I hope you guys got something useful out of this post today, as always let me know what you took away from this post or if I helped you in any way, I would love to hear your thoughts!

E xx

Easy Vegan Vanilla Pancakes

This recipe is so quick and easy and tastes amazing.

The vanilla protein in these pancakes are optional, but they give the pancakes SO much more flavour and the protein powder is 100% vegan and has great ingredients. Obviously you don’t need to add protein powder to your mix, but adding protein powder to your recipes is beneficial (if it is a good quality protein with no added sugar), as it gives you a good quality hit of protein which is nutritious, it keeps you fuller for longer and helps to bulk up your meal. I get my protein from Happy Way, they have great ingredients and are locally made in Australia.

Ingredients (serves 1)

  • 1 banana, mashed
  • 2 eggs
  • Dash of almond milk
  • Chia seeds
  • 1/2 scoop of vanilla protein powder (optional)
  • 2 drops of vanilla essence (optional)

Toppings (optional)

  • Fresh/frozen blueberries and raspberries or other fruit, diced (optional)
  • Coconut yogurt
  • Cacao nibs
  • Maple syrup (optional)


  1. Add banana, eggs, almond milk, chia seeds, protein powder (optional) and vanilla essence (optional) into a bowl and mix until batter-like consistency. Let it sit for 5 minutes until the chia seeds have slightly swelled.
  2. Fry in a non-stick pan and serve with or without toppings.
  3. Enjoy!

Homemade Vietnamese Phó Soup

A very popular dish in Vietnam is their Vietnamese Phó soup. It is served for breakfast, lunch and dinner in most hotels and restaurants and is possibly one of the most common dishes you will come across.

They serve it with either chicken, beef, vegetable and sometimes even seafood- my favourite was the beef phó.

Despite tasting amazing, this soup is just so good for you! It was probably my favourite dish in Vietnam- although you must check if the broth is made fresh because some places just serve a packet version which does not taste as nice and definitely doesn’t have the health benefits. The phó broth uses beef/chicken bones boiled over many hours which allows the collagen and minerals from the bone to release into the liquid broth, so when you consume the broth all these good minerals enter your body- call it the ultimate hangover or illness cure. These certain minerals are not found in other foods and are not absorbed as readily in capsule form so if your over indulging in the phó soup this may not be such a bad thing!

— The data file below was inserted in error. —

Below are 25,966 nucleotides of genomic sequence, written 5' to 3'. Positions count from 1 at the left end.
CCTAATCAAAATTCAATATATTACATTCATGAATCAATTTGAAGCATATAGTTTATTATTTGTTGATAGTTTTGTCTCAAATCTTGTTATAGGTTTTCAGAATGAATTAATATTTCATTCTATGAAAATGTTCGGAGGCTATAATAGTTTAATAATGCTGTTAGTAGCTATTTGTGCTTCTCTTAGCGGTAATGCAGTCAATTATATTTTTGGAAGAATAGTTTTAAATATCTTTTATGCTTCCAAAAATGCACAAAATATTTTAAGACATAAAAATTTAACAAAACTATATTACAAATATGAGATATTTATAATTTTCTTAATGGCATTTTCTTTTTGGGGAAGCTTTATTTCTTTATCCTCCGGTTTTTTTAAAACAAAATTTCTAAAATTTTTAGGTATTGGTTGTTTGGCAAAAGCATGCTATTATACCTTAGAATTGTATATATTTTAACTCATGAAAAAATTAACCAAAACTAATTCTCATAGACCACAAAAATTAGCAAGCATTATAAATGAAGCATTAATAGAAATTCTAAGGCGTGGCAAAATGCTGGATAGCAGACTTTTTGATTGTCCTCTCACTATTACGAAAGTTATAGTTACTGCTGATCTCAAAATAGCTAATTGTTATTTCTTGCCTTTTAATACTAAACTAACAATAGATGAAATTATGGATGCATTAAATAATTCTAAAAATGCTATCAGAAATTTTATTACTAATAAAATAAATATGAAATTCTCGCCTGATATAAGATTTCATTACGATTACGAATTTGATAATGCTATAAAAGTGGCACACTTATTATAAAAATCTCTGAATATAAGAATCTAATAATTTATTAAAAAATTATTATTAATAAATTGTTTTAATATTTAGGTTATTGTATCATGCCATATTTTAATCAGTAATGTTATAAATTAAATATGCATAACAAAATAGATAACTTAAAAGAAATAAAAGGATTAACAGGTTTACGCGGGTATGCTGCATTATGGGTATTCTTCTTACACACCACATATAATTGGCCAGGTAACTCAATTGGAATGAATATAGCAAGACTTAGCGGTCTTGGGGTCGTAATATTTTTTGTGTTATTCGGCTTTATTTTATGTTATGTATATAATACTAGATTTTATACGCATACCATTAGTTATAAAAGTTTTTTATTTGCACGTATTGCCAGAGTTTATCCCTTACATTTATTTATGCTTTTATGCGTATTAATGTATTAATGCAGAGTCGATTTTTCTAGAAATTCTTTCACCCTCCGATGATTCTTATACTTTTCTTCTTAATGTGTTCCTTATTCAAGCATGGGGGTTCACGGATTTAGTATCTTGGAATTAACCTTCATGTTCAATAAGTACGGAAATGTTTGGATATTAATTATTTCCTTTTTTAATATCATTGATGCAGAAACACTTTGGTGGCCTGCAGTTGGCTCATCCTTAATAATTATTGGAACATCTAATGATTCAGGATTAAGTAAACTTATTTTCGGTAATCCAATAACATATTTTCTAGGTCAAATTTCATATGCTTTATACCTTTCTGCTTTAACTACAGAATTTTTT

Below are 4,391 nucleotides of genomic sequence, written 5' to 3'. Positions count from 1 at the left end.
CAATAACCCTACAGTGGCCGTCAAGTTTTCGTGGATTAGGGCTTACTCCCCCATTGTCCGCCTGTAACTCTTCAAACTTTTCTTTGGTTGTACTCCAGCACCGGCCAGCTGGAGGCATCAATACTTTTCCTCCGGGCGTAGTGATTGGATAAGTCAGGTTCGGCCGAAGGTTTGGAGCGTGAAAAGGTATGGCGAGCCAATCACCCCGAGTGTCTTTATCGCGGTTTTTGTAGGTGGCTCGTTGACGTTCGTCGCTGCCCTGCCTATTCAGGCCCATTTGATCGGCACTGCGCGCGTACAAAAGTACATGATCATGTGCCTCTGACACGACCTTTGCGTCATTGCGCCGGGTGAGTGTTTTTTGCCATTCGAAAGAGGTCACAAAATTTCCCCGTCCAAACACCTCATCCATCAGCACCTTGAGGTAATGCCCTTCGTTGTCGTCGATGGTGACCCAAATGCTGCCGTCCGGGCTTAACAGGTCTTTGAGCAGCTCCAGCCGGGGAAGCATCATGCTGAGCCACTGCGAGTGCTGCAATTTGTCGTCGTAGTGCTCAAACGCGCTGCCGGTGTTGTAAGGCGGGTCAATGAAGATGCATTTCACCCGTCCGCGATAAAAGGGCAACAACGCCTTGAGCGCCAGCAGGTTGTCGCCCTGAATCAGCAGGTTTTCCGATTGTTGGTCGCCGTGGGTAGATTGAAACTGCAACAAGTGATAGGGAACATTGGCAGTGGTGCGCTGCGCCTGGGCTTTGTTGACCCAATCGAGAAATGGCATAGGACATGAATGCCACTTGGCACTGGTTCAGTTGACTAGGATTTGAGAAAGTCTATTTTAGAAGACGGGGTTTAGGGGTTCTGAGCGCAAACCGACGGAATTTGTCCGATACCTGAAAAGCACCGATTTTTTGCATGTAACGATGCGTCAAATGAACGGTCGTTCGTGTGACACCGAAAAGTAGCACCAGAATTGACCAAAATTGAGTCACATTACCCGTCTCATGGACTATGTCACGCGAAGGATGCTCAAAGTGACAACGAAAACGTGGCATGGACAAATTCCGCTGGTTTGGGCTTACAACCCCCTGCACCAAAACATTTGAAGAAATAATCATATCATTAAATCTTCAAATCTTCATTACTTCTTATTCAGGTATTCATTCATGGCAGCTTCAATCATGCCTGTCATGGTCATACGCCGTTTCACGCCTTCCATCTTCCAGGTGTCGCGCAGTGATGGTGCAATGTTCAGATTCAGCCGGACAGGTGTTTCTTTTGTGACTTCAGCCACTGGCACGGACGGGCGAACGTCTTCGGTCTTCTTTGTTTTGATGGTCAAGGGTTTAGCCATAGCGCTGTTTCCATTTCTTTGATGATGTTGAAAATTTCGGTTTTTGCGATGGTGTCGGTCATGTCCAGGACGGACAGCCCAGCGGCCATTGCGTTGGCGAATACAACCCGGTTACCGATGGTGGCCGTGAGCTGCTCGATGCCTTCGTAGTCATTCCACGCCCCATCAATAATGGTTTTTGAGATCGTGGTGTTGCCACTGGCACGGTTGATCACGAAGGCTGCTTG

Street phó is often the better way to go.

Seasonings vary, most commonly you can add bean sprouts, shredded greens, mint, coriander, chilli, lime juice and other herbs and I find it to taste a lot more flavoursome if you garnish it with a bit of fish sauce and soy sauce.

My recipe takes reasonably long if you want to reap the health benefits from the bones, but it can also be as quick as you want it to take. It does taste a lot better if left to simmer for longer, but I had it after 2 hours and it was still nice.

Ingredients (serves 2)

  • Beef soup bones (approximately 3-4)
  • 2 green onions
  • 5 garlic cloves
  • 1 thumb of ginger, sliced
  • 3 star anise
  • 2 cinnamon sticks
  • 1 tsp pepper corns
  • Fresh mint
  • Fresh coriander
  • Bean sprouts
  • Shredded Asian greens / Bok choy
  • Chilli, diced
  • Fish sauce / soy sauce
  • Lime, juiced
  • Thick rice noodles, cooked


  1. Boil the beef bones for 10 minutes until impurities have surfaced. Rinse the pot and the bones and set aside.
    Lightly char the onion, garlic and ginger in a non-stick pan, remove from the pan and set aside.
    Add the star anise, cinnamon and peppercorns to the pan and char until pepper corns begin to pop or slightly darker in colour.
    Throw all ingredients into a large pot including the beef bones and cover with water by approximately 5cm. The water will evaporate over time so make sure there is plenty in there.
    Simmer for at least 2 hours (longer the better) up to 10 hours for maximum flavour and health benefits simmer longer.
    Drain the ingredients and collect the liquid- this is the broth.
    Compose a bowl with noodles, bean sprouts, greens, chilli, herbs. Pour the broth over top and then add sauces and lime juice to taste.

Many people boil a brisket in the pot for 2 hours which significantly enhances the flavour and then remove and slice it up to serve in the bowl- but I was too lazy and it tastes okay without. Enjoy!

What to pack for Vietnam?

I went backpacking to Vietnam for just under 2 weeks, travelling from Ho Chi Minh City in the south of the country, right up to Hanoi City in the north of the country. I traveled during early January, so clothing tips may not be helpful for you if you are traveling during the other half of the year which is meant to be a lot warmer, but you must read the information about the visa before arrival.

Packing for Vietnam

Packing be difficult due to the change in climate, the country stretches over 1,500 km from north to south which means the weather can be completely different on opposite ends. If you are doing a similar length trip, here are some tips for packing.

Clothing was tough and it is hard to recommend as the south was relatively warm (I wore shorts and a singlet or light shirt most days with a pair of walking shoes), but the north was very cold during January, so I would definitely recommend a warm jumper and pants or even tracksuit pants would have been perfect.

If you have limited space like me and are just taking a backpack, don’t be so quick to pack these items if you intend on doing some shopping over there because the prices are definitely a lot more affordable than in Australia. I would save at least a quarter of room in your bag to buy some items over there- particularly if you are heading to Hoi An (highly recommend) it is a great place for shopping in Vietnam.

Here is what I would recommend to pack while backpacking for 2 weeks or less in Vietnam:

  • Shoes (1 pair of walking shoes and 1 pair of thongs)
  • Tops if you are spending half in North and half in South of the country (2 singlets, 2-3 t-shirts, 1 long sleeved shirt)